Claiming COVID-era home office expenses on your personal tax return

Insights
January 2021

Employees who worked from home in 2020 during the pandemic may be eligible to deduct work-related expenses on their personal tax returns.

 

Employees have two options for deducting home office expenses: the existing detailed method or a temporary simplified flat rate method recently introduced by the Canada Revenue Agency (CRA) for the 2020 tax year.

 

In general, the detailed method is preferred for employees that expect to claim a home office expense deduction for more than $400 and have the supporting documentation available, such as receipts and floor plans of their home office space. The simplified temporary flat rate option is a good fit for employees who may not have significant home office expenses or who prefer to reduce the complexity involved with the tax return preparation.

 

Below is a summary of both options, including eligibility for employees:

 

Temporary flat rate method

 

The CRA introduced the temporary, simplified flat rate method on Dec. 15, 2020, to ease the administrative burden on employers and employees regarding home office expenses for the 2020 tax year.

 

To use the temporary flat rate method, an employee must meet ALL of the following conditions:

 

-The employee worked from home during 2020 due to the COVID-19 pandemic. In situations where the employer provided an employee with a choice of working from home due to the COVID-19 pandemic, the CRA will consider the employee to have worked from home due to the COVID-19 pandemic.

-The employee worked more than 50% of the time from home for at least four consecutive weeks in 2020.

-An employee is only claiming home office expenses and not claiming any other employment expenses.

-The employer didn’t reimburse the employee for all home office expenses.

 

Under the temporary flat rate method, the employee doesn’t need to fill out Form T2200 (Declaration of Conditions of Employment) from their employer and isn’t required to maintain documents or receipts to support the claim.

The employee also doesn’t have to determine the size of their workspace to claim home office expenses.

Instead of claiming a pro-rated portion of actual home office expenses incurred in 2020 (e.g., utilities, home office supplies, rent or other qualifying expenses), a temporary flat rate of $2 per work day that the employee worked from home may be claimed (up to a maximum claim amount of $400).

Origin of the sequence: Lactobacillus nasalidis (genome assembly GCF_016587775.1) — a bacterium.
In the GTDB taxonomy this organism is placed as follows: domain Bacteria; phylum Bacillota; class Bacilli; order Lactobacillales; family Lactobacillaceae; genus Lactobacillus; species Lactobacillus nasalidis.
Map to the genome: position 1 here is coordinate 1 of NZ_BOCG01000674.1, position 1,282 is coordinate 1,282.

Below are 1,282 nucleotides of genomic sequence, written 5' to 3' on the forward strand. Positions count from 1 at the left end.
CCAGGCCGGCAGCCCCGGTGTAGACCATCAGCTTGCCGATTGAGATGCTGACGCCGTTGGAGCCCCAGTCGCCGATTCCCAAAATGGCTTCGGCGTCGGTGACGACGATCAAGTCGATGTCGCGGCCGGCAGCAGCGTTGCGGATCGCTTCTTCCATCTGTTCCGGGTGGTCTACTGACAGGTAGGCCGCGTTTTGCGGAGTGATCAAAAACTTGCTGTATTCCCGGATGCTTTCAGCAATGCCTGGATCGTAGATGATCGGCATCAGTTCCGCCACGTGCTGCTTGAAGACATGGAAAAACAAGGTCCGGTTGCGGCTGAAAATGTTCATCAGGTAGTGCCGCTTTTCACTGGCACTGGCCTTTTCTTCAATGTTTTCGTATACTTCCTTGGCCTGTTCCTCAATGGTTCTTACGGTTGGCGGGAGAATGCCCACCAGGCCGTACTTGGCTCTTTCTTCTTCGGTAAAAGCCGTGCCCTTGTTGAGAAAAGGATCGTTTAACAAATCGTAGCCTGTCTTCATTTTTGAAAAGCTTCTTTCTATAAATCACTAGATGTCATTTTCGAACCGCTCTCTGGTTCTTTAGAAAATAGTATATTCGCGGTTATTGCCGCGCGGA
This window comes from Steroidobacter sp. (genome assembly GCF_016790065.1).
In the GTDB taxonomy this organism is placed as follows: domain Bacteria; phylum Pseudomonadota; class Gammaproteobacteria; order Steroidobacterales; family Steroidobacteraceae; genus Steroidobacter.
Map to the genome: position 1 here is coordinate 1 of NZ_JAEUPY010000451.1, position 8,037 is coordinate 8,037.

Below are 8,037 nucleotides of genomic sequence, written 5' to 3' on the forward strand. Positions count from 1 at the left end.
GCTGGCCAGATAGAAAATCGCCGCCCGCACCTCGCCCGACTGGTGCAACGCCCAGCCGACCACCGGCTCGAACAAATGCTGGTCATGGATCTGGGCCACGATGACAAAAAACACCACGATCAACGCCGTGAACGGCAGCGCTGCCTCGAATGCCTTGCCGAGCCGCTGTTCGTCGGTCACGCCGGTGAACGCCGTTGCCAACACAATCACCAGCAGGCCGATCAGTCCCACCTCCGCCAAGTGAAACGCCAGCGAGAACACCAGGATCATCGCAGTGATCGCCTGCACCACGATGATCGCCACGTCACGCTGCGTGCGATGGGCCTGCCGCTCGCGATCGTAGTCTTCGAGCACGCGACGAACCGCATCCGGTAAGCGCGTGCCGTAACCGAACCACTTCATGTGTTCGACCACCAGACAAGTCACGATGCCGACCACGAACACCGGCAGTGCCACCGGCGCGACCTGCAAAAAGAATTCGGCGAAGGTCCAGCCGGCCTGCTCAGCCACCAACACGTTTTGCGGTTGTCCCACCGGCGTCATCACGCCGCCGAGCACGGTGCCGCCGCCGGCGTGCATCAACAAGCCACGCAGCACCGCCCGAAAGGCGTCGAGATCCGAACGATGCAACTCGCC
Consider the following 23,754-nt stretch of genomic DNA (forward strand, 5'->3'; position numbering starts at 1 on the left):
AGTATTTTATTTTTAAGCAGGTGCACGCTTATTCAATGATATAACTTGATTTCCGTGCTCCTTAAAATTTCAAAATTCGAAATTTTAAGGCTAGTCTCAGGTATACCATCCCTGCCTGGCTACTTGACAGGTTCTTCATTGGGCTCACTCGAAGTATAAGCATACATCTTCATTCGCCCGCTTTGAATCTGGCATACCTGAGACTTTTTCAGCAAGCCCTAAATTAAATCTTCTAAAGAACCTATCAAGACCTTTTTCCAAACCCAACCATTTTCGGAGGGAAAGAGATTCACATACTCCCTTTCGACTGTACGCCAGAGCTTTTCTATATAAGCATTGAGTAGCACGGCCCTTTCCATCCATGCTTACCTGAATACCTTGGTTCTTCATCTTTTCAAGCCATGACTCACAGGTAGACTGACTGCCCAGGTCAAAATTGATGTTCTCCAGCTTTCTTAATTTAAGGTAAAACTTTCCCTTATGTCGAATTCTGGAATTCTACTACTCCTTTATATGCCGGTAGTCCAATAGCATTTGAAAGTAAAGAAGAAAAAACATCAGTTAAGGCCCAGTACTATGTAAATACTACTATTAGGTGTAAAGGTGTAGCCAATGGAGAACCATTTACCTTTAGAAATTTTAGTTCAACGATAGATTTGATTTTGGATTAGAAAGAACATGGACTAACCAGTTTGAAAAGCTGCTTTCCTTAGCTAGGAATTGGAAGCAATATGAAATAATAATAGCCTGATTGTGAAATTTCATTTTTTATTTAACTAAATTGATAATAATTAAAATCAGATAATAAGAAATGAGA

For counting work days, any day where an employee worked full-time or part-time at home counts. Days off, including weekend days, vacation days, sick leave days, or any other leaves of absence, would not count as a work day. However, additional days worked as overtime would count as work days.

 

Also, each employee working within the same home (e.g., two spouses or common-law partners, roommates, parents with adult children), can claim the temporary flat rate method if they meet the eligibility rules.

 

Employees that use this option can’t deduct any other employment expenses for 2020. The temporary flat rate method is only available for the 2020 tax year due to the COVID-19 pandemic. To use the temporary flat rate method, employees must complete Form T777S (Statement of Employment Expenses for Working at Home Due to COVID-19) with their 2020 personal tax return.

 

On Dec. 16, 2020, Revenu Québec announced that it would also introduce a simplified home office expenses deduction for employees for the 2020 tax year to emulate the federal measures. Eligible Quebec employees may claim a home office expenses deduction at a flat rate of $2 per work day up to a maximum claim amount of $400. Quebec employees will not be required to obtain Form TP-64.3 General Conditions of Employment to support their claim.

 

Existing detailed method

 

The CRA appears to have relaxed the requirements to use the detailed method for claiming the home office expenses deduction. Still, the existing method of deducting home office expenses is more detailed and requires more supporting documentation.